Kerjiwal’s attempt to get the Delhi taxpayer to pay for his legal bills, amounting to an astounding Rs 3.42 crore, is indefensible.
But that is the lesser scandal. The real scandal is what this tells us about the ethics and extortionate behaviour of our senior counsel, including the irascible Ram Jethmalani.
The fuss over Arvind Kejriwal’s attempt to get the citizens of Delhi to pay for his legal bills, incurred in his attempt to defame the Finance Minister, may actually be the lesser of the two scandals that are now in plain sight.
Nothing requires a sitting Chief Minister, howsoever keen he may be to root out corruption in the Delhi District Cricket Association (DDCA), which Arun Jaitley presided over for a long time, to make over-the-top allegations about the latter’s direct culpability in the irregularities spotted there. So, to claim that the allegations were made in his capacity as Chief Minister, and hence the state must pick up his legal bills, does not wash. A large part of the moral responsibility for the defamation case is personal, and, in Kejriwal’s case this has been the norm. He has been prone to making wild allegations against all and sundry even before he became Chief Minister.
Kerjiwal’s attempt to get the Delhi taxpayer to pay for his legal bills, amounting to an astounding Rs 3.42 crore, is thus indefensible.
But that is the lesser scandal. The real scandal is what this tells us about the ethics and extortionate behaviour of our senior counsel, including the irascible Ram Jethmalani, who took on Kejriwal’s defence against Jaitley’s criminal defamation suit.
When confronted with the size of his bills – apparently he charged a hefty Rs 22 lakh for every hearing he attended on behalf of Kejriwal – Jethmalani dismissed the allegations by saying even this was a discounted rate, and if Kejriwal could not pay, he was willing to forgo his fees.
He told The Times of India: “I have given a concession to Kejriwal while defending him in the criminal defamation case. I have not asked for the retainer fee I normally charge my other clients. I have also reduced the fee for each appearance in court. Moreover, I have not charged him a penny for the elaborate conferences prior to each hearing in the trial court.” He added: “I charge a fee to only those who can afford it. I fix it depending on the client's capacity to pay. If Kejriwal tomorrow says he cannot afford my fee, I will still do his case.”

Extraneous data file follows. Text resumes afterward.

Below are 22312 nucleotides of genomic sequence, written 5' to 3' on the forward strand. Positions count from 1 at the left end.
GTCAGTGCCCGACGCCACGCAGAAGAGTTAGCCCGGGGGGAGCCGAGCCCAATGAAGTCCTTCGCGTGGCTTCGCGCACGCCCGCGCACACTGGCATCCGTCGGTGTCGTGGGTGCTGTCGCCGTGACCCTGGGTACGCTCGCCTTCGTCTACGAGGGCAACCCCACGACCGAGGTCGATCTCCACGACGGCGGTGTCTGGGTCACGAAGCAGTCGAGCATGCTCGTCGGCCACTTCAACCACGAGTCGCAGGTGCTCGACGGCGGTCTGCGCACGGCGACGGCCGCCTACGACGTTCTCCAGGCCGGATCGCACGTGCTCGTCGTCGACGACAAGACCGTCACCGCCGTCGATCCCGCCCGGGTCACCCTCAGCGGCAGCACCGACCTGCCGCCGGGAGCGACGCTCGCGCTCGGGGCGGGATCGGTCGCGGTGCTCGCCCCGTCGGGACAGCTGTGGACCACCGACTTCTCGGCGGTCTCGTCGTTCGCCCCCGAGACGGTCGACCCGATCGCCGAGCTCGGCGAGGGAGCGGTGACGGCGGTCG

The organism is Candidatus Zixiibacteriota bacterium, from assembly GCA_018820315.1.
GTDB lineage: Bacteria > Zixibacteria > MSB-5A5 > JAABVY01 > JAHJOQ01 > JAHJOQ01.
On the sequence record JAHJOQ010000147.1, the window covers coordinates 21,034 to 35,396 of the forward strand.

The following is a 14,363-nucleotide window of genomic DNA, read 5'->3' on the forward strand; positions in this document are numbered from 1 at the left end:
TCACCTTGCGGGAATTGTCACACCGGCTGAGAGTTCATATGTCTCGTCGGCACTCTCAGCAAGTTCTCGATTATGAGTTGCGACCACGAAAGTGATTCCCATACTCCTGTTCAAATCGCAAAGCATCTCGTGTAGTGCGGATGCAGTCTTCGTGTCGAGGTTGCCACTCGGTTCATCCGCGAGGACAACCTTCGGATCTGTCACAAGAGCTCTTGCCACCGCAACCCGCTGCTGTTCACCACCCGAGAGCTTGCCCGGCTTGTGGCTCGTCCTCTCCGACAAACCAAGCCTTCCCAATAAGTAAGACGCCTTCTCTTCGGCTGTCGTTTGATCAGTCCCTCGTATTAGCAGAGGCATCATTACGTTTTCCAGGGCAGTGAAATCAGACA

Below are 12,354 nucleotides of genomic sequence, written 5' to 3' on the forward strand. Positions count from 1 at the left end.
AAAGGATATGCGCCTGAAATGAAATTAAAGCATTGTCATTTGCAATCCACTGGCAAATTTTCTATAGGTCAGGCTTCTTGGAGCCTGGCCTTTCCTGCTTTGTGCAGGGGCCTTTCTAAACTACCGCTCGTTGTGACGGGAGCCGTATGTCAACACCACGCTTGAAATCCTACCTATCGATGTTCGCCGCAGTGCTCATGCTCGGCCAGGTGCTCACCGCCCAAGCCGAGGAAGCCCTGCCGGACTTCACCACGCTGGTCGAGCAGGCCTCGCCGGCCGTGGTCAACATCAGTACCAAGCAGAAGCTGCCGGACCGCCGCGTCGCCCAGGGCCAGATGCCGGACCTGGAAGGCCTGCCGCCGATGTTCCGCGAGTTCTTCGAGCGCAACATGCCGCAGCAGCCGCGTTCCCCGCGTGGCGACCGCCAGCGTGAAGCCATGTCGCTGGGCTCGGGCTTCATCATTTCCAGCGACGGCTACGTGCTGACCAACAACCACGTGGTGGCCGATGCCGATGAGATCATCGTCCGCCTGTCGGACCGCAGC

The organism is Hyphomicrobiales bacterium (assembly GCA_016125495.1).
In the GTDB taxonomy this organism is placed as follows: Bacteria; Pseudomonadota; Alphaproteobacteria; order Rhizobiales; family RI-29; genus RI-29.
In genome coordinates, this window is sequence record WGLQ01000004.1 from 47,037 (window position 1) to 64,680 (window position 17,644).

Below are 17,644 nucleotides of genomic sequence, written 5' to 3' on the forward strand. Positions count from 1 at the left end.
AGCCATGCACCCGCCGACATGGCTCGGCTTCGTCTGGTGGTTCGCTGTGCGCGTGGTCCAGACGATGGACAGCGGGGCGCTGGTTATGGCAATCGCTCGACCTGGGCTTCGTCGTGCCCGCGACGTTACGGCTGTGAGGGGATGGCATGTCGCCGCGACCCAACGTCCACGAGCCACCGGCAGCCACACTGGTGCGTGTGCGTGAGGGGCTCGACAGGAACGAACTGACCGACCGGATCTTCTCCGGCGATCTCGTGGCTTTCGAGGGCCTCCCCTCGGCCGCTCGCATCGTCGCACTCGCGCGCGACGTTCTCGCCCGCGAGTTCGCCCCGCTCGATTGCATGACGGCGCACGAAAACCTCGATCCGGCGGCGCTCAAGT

This is the problem. If you are going to charge more if the taxpayer is going to foot the bill and nothing if Kejriwal declares he doesn’t have the money, what does this tell you about Jethmalani’s flexible ethics? It’s like hospitals and doctors charging you more depending on whether you are covered by medical insurance or must pay the bills yourself.
Jethmalani is entitled to his belief that he is a Robin Hood who gouges the rich to do pro bono work for the poor, but that is not the point. The point is how did we build this oligopoly among senior counsel where charges running into lakhs daily are considered normal? Who, except the very rich and the crooked, can pay this kind of fees?
Legally India, a law website, did a story on what senior advocates charged their clients, and discovered that Jethmalani was at the very top, charging upto Rs 25 lakh for an appearance, apart from retainers that run into Rs 1 crore, not to speak of conferencing fees that will be similar to the hearing fees. (Read this insightful story here.)
The data collected by Legally India suggests that Fali Nariman charges Rs 11-15 lakh per hearing, P Chidambaram Rs 6-7 lakh, Kapil Sibal Rs 8-15 lakh, Gopal Subramanium Rs 5.5-15 lakh, Harish Salve Rs 6-15 lakh, A M Singhvi Rs 6-11 lakh, C A Sundaram Rs 5.5-16.5 lakh, and so on.
To repeat, these are the fees for turning up just once in the Supreme Court. Interestingly, the rates for appearing in the Delhi High Court are sometimes even higher. For example, K K Venugopal, who charges Rs 5-7.5 lakh for turning up in the Supreme Court, charges in the range of Rs 7-15 lakh for appearing in the Delhi High Court.
What this suggests is that power at the top of the legal profession rests in few hands, and the method of anointing senior counsel by the courts may be instrumental in perpetuating this oligopoly.
A story published by Mint, but again sourced to Legally India, points out that the system of appointing senior advocates is flawed, and Indira Jaising has challenged this method through a public interest litigation. She alleged in her petition that “lack of definite criteria and lack of transparency in the designations by the Supreme Court has resulted in arbitrariness, favouritism and nepotism in the designation of senior advocates.”
The Mint story also quotes a litigation partner at a law firm that “if the stakes are very high, clients expect a senior counsel. There is a perception that a judge would tend to lend more gravitas to the submissions of a senior… in the Supreme Court, I would say this is true in the case of most judges – that is, they want to hear senior counsel.”
If justice is not going to be delivered on the basis of the quality of the evidence produced or the arguments adduced, but based on who is representing a client, one wonders if this can be called justice.
Not just the appointment of judges, but even the appointment of senior advocates seems to be opaque and sometimes arbitrary.
Little wonder, some people are milking the system for what it is worth.
This is the real scandal, overshadowing Kejriwal’s attempts to get the state to pay for his follies, and that too to an over-charging lawyer.